The Monkey Thought Translator triumphs again. Perhaps every man should own one.

Fatherland is at the Royal Exchange Theatre in Manchester from 1-22 July. The Manchester International Festival opens on Thursday 29 June.

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Johnny Galecki said he would visit the scene once the fire was contained

The Big Bang Theory’s Johnny Galecki has said he is “relieved no-one has been hurt” in a fire which burned down his house.

The actor’s large ranch was engulfed by a bush fire in San Luis Obispo, located between Los Angeles and San Francisco.

Galecki’s representative told Variety the actor was not at the property at the time of the 1,200-acre fire.

The spokesman added Galecki had not yet seen the damage, but would visit the scene once the fire was contained.

The actor’s rural holiday home was one of several properties which were destroyed following the blaze, which began on Monday night.

The California Department of Forestry and Fire Protection said on Tuesday night the fire was 60% contained.

Galecki is best known for playing Dr Leonard Hofstadter in the hit US sitom, which was recently renewed for two more seasons.

Johnny Galecki’s statement

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“My heart goes out to all in the area who are also experiencing loss from this vicious fire, the threat of which we live with constantly, which may seem crazy to some but we do so because living in our beautiful, rural area makes it worthwhile.

“It’s never the structures that create a community – it’s the people. And if the people of Santa Margarita have taught me anything it’s that, once the smoke has cleared, literally and figuratively, it’s a time to reach out and rebuild.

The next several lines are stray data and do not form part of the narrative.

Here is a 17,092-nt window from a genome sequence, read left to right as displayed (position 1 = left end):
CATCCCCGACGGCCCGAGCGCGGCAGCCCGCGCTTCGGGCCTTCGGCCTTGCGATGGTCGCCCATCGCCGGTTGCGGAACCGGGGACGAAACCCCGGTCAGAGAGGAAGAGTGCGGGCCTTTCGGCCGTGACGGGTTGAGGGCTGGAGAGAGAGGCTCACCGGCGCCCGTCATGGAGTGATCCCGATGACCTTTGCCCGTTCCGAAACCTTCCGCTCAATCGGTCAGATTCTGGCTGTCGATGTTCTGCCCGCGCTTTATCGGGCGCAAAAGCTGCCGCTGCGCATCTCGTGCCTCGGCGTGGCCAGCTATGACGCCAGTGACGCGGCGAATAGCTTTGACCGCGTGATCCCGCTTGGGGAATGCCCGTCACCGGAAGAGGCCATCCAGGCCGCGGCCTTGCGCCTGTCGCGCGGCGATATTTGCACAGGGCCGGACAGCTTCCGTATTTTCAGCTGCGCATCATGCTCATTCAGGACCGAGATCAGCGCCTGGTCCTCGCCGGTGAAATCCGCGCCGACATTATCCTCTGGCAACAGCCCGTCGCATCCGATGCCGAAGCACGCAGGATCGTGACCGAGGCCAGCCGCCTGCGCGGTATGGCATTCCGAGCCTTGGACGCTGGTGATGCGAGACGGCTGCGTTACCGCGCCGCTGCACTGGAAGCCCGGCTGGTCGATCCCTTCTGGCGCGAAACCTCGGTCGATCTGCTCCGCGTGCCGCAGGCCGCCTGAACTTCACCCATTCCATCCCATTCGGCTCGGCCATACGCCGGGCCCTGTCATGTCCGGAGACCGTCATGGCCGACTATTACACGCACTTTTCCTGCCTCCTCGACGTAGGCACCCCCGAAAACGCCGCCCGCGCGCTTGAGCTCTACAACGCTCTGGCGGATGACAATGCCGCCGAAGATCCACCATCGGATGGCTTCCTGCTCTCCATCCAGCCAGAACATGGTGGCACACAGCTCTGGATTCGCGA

“We’ve done it before, and will need to do it together again, and it will make our community even closer and stronger. Endless thanks to CalFire and the Sheriff’s Office. I know you guys are fighting the good fight to keep us safe. So very relieved no one has been hurt.”

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More than 35 million Paddington books have been sold worldwide

Michael Bond, the creator of beloved children’s character Paddington Bear, has died at the age of 91.

He died at his home on Tuesday following a short illness, a statement from his publisher Harper Collins said.

Bond published his first book, A Bear Called Paddington, in 1958.

The character, a marmalade-loving bear from “deepest, darkest Peru” who comes to live in London, went on to inspire a series of books, an animated TV series and a successful 2014 film.

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The beloved character has been seen on both TV and film

As well as Paddington, he also created characters including Olga da Polga, A Mouse Called Thursday and a French detective named Monsieur Pamplemousse.

A sequel to the Paddington film will be released later this year.

“So sorry to hear that Michael Bond has departed,” Stephen Fry wrote on Twitter. “He was as kindly, dignified, charming and lovable as the immortal Paddington Bear he gave us.”

Comedian and author David Walliams also paid tribute, remembering the author as “a dazzling wit and perfect gentleman”.

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Hugh Bonneville, who will be seen in Paddington 2 reprising his role as Mr Brown, said it was “particularly poignant” to learn of Bond’s death on the last day of shooting the sequel.

“In Paddington, Michael created a character whose enthusiasm and optimism has given pleasure to millions across the generations,” he said.

“Michael will be greatly missed by his legions of fans and especially by his wife Sue, his family and of course by his beloved guinea pigs.”

StudioCanal, producer of the Paddington Films, said it was “deeply saddened” by his passing.

“Very sad to hear Michael Bond has died,” tweeted broadcaster Jeremy Clarkson. “I knew him for 45 years and rarely met anyone kinder or more gentle.”

It was Clarkson’s mother Shirley who made the first Paddington toy figure as a Christmas present for her son.